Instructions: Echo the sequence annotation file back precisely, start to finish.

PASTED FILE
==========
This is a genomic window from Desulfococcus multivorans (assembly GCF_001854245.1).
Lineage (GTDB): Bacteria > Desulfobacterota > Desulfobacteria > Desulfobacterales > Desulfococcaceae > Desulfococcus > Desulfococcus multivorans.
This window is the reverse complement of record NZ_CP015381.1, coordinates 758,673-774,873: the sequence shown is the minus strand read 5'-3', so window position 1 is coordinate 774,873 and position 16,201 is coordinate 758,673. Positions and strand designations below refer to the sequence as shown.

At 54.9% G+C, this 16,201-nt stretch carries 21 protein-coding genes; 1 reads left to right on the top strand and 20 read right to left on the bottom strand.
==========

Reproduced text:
This is a genomic window from Desulfococcus multivorans (assembly GCF_001854245.1).
Lineage (GTDB): Bacteria > Desulfobacterota > Desulfobacteria > Desulfobacterales > Desulfococcaceae > Desulfococcus > Desulfococcus multivorans.
This window is the reverse complement of record NZ_CP015381.1, coordinates 758,673-774,873: the sequence shown is the minus strand read 5'-3', so window position 1 is coordinate 774,873 and position 16,201 is coordinate 758,673. Positions and strand designations below refer to the sequence as shown.

At 54.9% G+C, this 16,201-nt stretch carries 21 protein-coding genes; 1 reads left to right on the top strand and 20 read right to left on the bottom strand.